N. The willingness and ability of each of the parents to facilitate and encourage a close and continuing parent-child relationship between the child and the other parent, consistent with the best interest of the child;

O. Any recommendation by a court appointed custody evaluator or guardian ad litem;

P. Any evidence of family violence or sexual, mental, or physical child abuse or criminal history of either parent; and

Q. Any evidence of substance abuse by either parent.

It is important to note, however, that a parent who “wins” on more factors is not necessarily entitled to custody. For example, a parent’s role as primary caretaker is often the determining factor. A primary caretaker, however, can lose custody to a parent with better parenting skills and a more stable home environment.

Further, the grounds upon which your ex-spouse filed her modification do not meet the criteria for loss of custody.

Read Cordell & Cordell’s

Reasons For Modifications

Where I practice, the following is the criteria the court must use regarding loss of custody:

“if a child is found under circumstances of destitution and suffering, abandonment, or exposure or if the child has been begging or if it is found that the child is being reared under immoral, obscene, or indecent influences which are likely to degrade his moral character and devote him to a vicious life and it appears to the appropriate court by competent evidence, including such examination of the child as may be practicable, that by reason of the neglect, habitual drunkenness, lewd or other vicious habits, or other behavior of the parents or guardians of the child, it is necessary for the welfare of the child to protect the child from such conditions, the court may order that the parents or guardians be deprived of custody of the child and that appropriate measures as provided by law be taken for the welfare of the child.”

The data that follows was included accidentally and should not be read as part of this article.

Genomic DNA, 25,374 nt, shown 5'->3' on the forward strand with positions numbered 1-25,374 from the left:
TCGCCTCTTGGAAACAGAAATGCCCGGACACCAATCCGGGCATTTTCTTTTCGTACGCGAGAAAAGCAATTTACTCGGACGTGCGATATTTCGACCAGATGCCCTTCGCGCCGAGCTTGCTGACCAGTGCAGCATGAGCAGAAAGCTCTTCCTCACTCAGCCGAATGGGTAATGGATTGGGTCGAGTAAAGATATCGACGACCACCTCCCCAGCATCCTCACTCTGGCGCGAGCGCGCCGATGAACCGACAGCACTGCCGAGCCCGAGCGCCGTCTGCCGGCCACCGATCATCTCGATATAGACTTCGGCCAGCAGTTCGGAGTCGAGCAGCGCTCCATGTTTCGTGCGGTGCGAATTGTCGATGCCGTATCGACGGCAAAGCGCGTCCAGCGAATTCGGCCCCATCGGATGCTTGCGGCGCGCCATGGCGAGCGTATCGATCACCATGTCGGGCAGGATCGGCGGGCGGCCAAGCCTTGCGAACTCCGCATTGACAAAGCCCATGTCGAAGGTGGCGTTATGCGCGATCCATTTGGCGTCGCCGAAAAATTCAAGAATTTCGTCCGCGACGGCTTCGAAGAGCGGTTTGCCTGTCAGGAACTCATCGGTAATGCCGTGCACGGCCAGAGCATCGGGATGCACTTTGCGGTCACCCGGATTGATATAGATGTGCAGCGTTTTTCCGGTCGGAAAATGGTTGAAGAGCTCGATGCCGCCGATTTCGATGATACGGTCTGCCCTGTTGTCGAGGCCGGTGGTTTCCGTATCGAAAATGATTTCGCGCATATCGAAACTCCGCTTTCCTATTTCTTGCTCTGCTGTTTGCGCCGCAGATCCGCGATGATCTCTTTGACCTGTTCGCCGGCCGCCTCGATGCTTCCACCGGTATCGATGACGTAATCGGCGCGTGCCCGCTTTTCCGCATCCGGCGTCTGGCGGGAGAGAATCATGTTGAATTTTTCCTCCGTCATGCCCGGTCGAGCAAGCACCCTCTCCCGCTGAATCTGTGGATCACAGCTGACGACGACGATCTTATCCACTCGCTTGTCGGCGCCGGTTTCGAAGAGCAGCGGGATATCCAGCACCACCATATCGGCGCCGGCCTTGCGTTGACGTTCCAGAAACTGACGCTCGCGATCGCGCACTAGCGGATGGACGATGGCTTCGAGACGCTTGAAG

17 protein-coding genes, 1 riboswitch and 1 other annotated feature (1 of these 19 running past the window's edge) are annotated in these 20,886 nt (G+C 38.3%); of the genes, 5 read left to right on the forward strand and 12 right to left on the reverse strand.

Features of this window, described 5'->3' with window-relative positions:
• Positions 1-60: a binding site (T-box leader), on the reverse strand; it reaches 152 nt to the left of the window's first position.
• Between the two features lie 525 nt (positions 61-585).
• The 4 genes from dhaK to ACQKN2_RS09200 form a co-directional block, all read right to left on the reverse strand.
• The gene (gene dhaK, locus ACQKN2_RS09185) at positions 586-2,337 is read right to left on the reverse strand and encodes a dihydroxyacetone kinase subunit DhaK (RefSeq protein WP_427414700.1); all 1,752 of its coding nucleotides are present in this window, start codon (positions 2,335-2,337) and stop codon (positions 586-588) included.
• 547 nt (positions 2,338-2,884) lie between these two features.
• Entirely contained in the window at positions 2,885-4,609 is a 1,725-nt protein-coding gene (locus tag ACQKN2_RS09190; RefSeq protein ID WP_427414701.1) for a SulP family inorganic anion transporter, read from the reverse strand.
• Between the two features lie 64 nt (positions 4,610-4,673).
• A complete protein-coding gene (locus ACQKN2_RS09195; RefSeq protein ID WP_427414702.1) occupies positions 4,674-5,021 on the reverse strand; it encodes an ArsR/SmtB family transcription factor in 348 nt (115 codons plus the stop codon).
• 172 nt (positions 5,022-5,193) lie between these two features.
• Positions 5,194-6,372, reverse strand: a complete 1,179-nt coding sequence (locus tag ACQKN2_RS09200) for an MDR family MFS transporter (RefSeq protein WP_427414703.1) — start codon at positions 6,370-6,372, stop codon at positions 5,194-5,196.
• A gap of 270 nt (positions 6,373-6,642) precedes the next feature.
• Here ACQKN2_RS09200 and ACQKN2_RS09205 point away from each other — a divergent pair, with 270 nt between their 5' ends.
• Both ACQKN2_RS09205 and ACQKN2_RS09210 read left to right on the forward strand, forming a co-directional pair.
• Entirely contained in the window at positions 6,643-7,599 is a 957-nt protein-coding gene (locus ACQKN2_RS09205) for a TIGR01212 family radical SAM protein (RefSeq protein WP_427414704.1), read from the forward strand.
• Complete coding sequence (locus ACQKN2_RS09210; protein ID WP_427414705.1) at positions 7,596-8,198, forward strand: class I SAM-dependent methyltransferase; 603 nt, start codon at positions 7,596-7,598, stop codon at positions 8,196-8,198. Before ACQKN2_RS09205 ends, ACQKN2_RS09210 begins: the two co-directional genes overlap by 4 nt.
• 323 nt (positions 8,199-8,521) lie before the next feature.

Remember, I am unable to provide you with anything more than divorce tips for men, so please consult with a mens divorce lawyer in your jurisdiction.

To arrange an initial consultation to discuss divorce rights for men with a Cordell & Cordell attorney, including Atlanta, Georgia Divorce Lawyer Amber R. Piotrowicz, contact Cordell & Cordell.

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2 comments on “Child Custody Laws: What Factors Determine If My Ex-Wife Can Modify Custody?

    Custody modification factors
    During my modification filing the custody court was bias against me, simply because I’m a dad that is responsible and have non-legal full custody of my son. My son resides with me full-time,seven days a week and twenty-four hourd a day and the mom recieve childs support money. The decision of the court was based upon lies,collaborated fraudulent notes of a babysitter, and lies without proof of documentation. The court will not look @ the documentation i had to provide base strickly of my gender as a dad was prejudicial and bias. I need help to review my case..